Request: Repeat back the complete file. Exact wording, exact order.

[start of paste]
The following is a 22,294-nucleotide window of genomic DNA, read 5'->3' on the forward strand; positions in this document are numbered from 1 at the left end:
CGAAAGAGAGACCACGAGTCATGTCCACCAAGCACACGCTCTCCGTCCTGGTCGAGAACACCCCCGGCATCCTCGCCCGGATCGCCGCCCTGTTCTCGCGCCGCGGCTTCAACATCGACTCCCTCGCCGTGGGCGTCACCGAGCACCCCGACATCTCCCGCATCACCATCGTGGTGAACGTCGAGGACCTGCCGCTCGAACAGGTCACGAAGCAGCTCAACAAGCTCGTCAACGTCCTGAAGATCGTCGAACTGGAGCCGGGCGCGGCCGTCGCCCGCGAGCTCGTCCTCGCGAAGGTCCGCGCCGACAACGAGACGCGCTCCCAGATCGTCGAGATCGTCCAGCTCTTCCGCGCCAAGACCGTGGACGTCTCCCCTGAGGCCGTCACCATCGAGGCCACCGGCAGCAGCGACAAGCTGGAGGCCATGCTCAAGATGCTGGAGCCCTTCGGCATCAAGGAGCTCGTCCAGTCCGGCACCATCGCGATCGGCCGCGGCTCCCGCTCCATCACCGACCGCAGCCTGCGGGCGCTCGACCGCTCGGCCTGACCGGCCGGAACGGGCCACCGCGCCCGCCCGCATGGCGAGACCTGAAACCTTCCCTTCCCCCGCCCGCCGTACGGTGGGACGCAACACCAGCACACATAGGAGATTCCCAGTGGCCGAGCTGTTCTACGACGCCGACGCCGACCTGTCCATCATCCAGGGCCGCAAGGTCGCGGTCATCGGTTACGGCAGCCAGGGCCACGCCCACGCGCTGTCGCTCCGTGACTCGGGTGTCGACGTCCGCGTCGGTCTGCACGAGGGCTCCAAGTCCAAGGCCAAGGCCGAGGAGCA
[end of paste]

The following is a 22,294-nucleotide window of genomic DNA, read 5'->3' on the forward strand; positions in this document are numbered from 1 at the left end:
CGAAAGAGAGACCACGAGTCATGTCCACCAAGCACACGCTCTCCGTCCTGGTCGAGAACACCCCCGGCATCCTCGCCCGGATCGCCGCCCTGTTCTCGCGCCGCGGCTTCAACATCGACTCCCTCGCCGTGGGCGTCACCGAGCACCCCGACATCTCCCGCATCACCATCGTGGTGAACGTCGAGGACCTGCCGCTCGAACAGGTCACGAAGCAGCTCAACAAGCTCGTCAACGTCCTGAAGATCGTCGAACTGGAGCCGGGCGCGGCCGTCGCCCGCGAGCTCGTCCTCGCGAAGGTCCGCGCCGACAACGAGACGCGCTCCCAGATCGTCGAGATCGTCCAGCTCTTCCGCGCCAAGACCGTGGACGTCTCCCCTGAGGCCGTCACCATCGAGGCCACCGGCAGCAGCGACAAGCTGGAGGCCATGCTCAAGATGCTGGAGCCCTTCGGCATCAAGGAGCTCGTCCAGTCCGGCACCATCGCGATCGGCCGCGGCTCCCGCTCCATCACCGACCGCAGCCTGCGGGCGCTCGACCGCTCGGCCTGACCGGCCGGAACGGGCCACCGCGCCCGCCCGCATGGCGAGACCTGAAACCTTCCCTTCCCCCGCCCGCCGTACGGTGGGACGCAACACCAGCACACATAGGAGATTCCCAGTGGCCGAGCTGTTCTACGACGCCGACGCCGACCTGTCCATCATCCAGGGCCGCAAGGTCGCGGTCATCGGTTACGGCAGCCAGGGCCACGCCCACGCGCTGTCGCTCCGTGACTCGGGTGTCGACGTCCGCGTCGGTCTGCACGAGGGCTCCAAGTCCAAGGCCAAGGCCGAGGAGCA